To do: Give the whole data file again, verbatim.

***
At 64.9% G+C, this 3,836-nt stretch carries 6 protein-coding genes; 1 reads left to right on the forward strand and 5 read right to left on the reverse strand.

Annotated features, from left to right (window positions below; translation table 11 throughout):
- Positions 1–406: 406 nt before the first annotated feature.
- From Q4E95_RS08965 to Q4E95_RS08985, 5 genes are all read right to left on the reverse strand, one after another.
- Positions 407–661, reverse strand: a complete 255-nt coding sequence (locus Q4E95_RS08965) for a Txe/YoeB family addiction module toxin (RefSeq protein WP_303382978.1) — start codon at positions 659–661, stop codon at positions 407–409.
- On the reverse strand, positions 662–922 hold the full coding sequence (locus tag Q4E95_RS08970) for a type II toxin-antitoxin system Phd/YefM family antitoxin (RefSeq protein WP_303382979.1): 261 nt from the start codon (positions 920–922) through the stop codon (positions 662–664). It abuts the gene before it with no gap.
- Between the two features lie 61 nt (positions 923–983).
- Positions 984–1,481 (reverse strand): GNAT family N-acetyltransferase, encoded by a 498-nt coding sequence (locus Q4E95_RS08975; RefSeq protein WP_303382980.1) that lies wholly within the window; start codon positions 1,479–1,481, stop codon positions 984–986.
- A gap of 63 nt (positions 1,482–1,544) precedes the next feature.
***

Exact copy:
At 64.9% G+C, this 3,836-nt stretch carries 6 protein-coding genes; 1 reads left to right on the forward strand and 5 read right to left on the reverse strand.

Annotated features, from left to right (window positions below; translation table 11 throughout):
- Positions 1–406: 406 nt before the first annotated feature.
- From Q4E95_RS08965 to Q4E95_RS08985, 5 genes are all read right to left on the reverse strand, one after another.
- Positions 407–661, reverse strand: a complete 255-nt coding sequence (locus Q4E95_RS08965) for a Txe/YoeB family addiction module toxin (RefSeq protein WP_303382978.1) — start codon at positions 659–661, stop codon at positions 407–409.
- On the reverse strand, positions 662–922 hold the full coding sequence (locus tag Q4E95_RS08970) for a type II toxin-antitoxin system Phd/YefM family antitoxin (RefSeq protein WP_303382979.1): 261 nt from the start codon (positions 920–922) through the stop codon (positions 662–664). It abuts the gene before it with no gap.
- Between the two features lie 61 nt (positions 923–983).
- Positions 984–1,481 (reverse strand): GNAT family N-acetyltransferase, encoded by a 498-nt coding sequence (locus Q4E95_RS08975; RefSeq protein WP_303382980.1) that lies wholly within the window; start codon positions 1,479–1,481, stop codon positions 984–986.
- A gap of 63 nt (positions 1,482–1,544) precedes the next feature.